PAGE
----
Differences between Infrared Spectroscopy and Raman Spectroscopy

Infrared Spectroscopy


Samples are irradiated with infrared light to measure how much light is transmitted through the sample and how much is reflected.

Raman Spectroscopy


Samples are irradiated with laser light to measure the amount of Raman scattering that occurs from the sample.

Virtual extension
 
 

Enables Acquisition of Mutually
Complementary Molecular Information

Infrared and Raman Spectra of Polyester
(Laser Wavelength: 532 nm)

Infrared Spectroscopy is Better-Suited Raman Spectroscopy is Better-Suited
Polar bonds
O-H, N-H, C=O, C-O-C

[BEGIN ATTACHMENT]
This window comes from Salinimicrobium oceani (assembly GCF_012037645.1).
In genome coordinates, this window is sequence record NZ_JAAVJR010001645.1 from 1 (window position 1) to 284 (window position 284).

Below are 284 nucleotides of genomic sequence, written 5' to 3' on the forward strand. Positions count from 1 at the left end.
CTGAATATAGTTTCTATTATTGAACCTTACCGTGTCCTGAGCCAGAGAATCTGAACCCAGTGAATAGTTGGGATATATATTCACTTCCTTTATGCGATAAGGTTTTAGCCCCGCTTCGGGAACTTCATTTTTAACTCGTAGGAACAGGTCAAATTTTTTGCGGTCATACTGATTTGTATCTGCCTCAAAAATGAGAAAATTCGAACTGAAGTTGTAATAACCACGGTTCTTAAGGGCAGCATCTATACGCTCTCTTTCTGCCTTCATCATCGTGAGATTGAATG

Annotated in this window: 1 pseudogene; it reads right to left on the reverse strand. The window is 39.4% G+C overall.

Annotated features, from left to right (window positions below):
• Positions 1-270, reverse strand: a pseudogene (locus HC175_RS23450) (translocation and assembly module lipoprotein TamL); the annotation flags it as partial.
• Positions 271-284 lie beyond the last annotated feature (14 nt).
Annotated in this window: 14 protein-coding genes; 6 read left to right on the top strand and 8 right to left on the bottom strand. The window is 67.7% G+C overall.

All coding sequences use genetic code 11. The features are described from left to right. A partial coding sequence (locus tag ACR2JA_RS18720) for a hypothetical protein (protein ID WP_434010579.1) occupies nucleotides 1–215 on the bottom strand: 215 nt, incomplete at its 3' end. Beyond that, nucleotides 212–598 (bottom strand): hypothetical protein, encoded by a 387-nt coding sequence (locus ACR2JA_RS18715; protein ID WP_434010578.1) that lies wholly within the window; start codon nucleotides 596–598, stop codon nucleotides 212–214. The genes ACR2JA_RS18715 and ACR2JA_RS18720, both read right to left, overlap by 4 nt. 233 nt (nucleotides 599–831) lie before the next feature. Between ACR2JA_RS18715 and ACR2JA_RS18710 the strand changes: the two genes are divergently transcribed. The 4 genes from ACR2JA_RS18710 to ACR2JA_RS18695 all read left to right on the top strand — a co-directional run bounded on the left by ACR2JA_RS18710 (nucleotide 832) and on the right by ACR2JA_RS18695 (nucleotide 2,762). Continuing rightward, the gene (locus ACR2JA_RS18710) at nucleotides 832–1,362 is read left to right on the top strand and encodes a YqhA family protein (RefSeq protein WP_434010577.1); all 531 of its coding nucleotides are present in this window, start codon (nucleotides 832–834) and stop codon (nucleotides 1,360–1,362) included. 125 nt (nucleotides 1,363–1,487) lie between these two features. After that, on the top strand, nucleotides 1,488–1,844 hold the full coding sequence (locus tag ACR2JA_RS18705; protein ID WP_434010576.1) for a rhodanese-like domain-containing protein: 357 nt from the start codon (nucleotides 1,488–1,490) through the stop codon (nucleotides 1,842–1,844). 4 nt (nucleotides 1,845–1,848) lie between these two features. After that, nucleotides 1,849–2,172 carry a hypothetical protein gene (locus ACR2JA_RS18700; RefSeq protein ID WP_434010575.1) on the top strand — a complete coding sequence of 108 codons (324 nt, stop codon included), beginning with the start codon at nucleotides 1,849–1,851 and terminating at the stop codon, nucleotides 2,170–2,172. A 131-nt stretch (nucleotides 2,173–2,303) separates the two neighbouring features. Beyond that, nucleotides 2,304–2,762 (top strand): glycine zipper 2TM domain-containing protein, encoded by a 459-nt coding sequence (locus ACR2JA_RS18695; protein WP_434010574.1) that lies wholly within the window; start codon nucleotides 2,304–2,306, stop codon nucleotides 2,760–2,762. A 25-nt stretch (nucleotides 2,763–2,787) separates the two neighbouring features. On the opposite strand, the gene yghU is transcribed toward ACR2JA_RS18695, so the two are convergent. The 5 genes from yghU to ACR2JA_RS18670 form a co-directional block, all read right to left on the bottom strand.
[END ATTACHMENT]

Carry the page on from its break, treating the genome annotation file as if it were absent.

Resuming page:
Non-polar bonds
C=C, S-S, C-S
Infrared and Raman spectra of polyester

 

 

Infrared Spectroscopy

Applicable components: Plastics, organic food components, and some inorganic components

 

Features

  • Widely used, resulting in plentiful application examples
  • Extensive spectral libraries available
  • Rarely damages samples
  • ATR (optional), transmission, or reflection methods can be selected depending on the sample

Raman Spectroscopy

Applicable components: Carbon materials (CNT, DLC, diamond, etc.), pigments, additives and other inorganic substances, and some organic substances


Features

  • Especially well-suited for analyzing carbon materials (carbon nanotubes, diamond, etc.)
  • Enables analysis in the depth direction
  • Transparent materials (glass, etc.) do not absorb visible laser light, so samples can be measured directly in containers
  • High spatial resolution (extremely small areas can be targeted)

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